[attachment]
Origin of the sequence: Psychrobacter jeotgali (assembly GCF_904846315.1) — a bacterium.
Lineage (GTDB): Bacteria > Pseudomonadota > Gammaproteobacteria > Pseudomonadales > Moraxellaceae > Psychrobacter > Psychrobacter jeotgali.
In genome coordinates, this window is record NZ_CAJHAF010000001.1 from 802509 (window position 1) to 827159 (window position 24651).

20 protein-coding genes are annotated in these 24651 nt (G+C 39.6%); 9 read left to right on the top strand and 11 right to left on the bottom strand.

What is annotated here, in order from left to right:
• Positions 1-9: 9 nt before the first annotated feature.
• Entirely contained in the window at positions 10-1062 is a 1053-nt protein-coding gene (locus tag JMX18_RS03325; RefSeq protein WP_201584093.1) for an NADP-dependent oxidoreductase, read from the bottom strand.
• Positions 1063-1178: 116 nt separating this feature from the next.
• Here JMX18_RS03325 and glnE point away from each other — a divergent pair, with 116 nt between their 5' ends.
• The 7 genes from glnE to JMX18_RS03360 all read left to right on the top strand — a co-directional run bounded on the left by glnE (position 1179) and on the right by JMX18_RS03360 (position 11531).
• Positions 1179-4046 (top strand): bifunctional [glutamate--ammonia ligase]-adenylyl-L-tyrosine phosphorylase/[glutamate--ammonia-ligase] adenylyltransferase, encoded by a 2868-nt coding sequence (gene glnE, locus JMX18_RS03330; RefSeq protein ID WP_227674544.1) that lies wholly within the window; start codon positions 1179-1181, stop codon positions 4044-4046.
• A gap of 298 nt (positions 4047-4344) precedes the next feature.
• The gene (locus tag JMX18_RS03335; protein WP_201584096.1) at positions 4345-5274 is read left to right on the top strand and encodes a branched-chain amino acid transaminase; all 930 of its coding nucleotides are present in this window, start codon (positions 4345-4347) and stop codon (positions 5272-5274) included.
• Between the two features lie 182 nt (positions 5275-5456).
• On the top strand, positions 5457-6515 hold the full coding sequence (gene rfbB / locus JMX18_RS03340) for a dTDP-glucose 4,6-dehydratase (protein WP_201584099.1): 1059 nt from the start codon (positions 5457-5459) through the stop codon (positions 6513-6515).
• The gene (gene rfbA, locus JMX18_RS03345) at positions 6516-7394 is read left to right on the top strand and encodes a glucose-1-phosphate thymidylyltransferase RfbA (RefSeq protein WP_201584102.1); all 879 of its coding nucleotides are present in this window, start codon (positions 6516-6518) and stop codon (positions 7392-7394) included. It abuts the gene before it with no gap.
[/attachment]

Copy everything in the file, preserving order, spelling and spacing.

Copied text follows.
Origin of the sequence: Psychrobacter jeotgali (assembly GCF_904846315.1) — a bacterium.
Lineage (GTDB): Bacteria > Pseudomonadota > Gammaproteobacteria > Pseudomonadales > Moraxellaceae > Psychrobacter > Psychrobacter jeotgali.
In genome coordinates, this window is record NZ_CAJHAF010000001.1 from 802509 (window position 1) to 827159 (window position 24651).

20 protein-coding genes are annotated in these 24651 nt (G+C 39.6%); 9 read left to right on the top strand and 11 right to left on the bottom strand.

What is annotated here, in order from left to right:
• Positions 1-9: 9 nt before the first annotated feature.
• Entirely contained in the window at positions 10-1062 is a 1053-nt protein-coding gene (locus tag JMX18_RS03325; RefSeq protein WP_201584093.1) for an NADP-dependent oxidoreductase, read from the bottom strand.
• Positions 1063-1178: 116 nt separating this feature from the next.
• Here JMX18_RS03325 and glnE point away from each other — a divergent pair, with 116 nt between their 5' ends.
• The 7 genes from glnE to JMX18_RS03360 all read left to right on the top strand — a co-directional run bounded on the left by glnE (position 1179) and on the right by JMX18_RS03360 (position 11531).
• Positions 1179-4046 (top strand): bifunctional [glutamate--ammonia ligase]-adenylyl-L-tyrosine phosphorylase/[glutamate--ammonia-ligase] adenylyltransferase, encoded by a 2868-nt coding sequence (gene glnE, locus JMX18_RS03330; RefSeq protein ID WP_227674544.1) that lies wholly within the window; start codon positions 1179-1181, stop codon positions 4044-4046.
• A gap of 298 nt (positions 4047-4344) precedes the next feature.
• The gene (locus tag JMX18_RS03335; protein WP_201584096.1) at positions 4345-5274 is read left to right on the top strand and encodes a branched-chain amino acid transaminase; all 930 of its coding nucleotides are present in this window, start codon (positions 4345-4347) and stop codon (positions 5272-5274) included.
• Between the two features lie 182 nt (positions 5275-5456).
• On the top strand, positions 5457-6515 hold the full coding sequence (gene rfbB / locus JMX18_RS03340) for a dTDP-glucose 4,6-dehydratase (protein WP_201584099.1): 1059 nt from the start codon (positions 5457-5459) through the stop codon (positions 6513-6515).
• The gene (gene rfbA, locus JMX18_RS03345) at positions 6516-7394 is read left to right on the top strand and encodes a glucose-1-phosphate thymidylyltransferase RfbA (RefSeq protein WP_201584102.1); all 879 of its coding nucleotides are present in this window, start codon (positions 6516-6518) and stop codon (positions 7392-7394) included. It abuts the gene before it with no gap.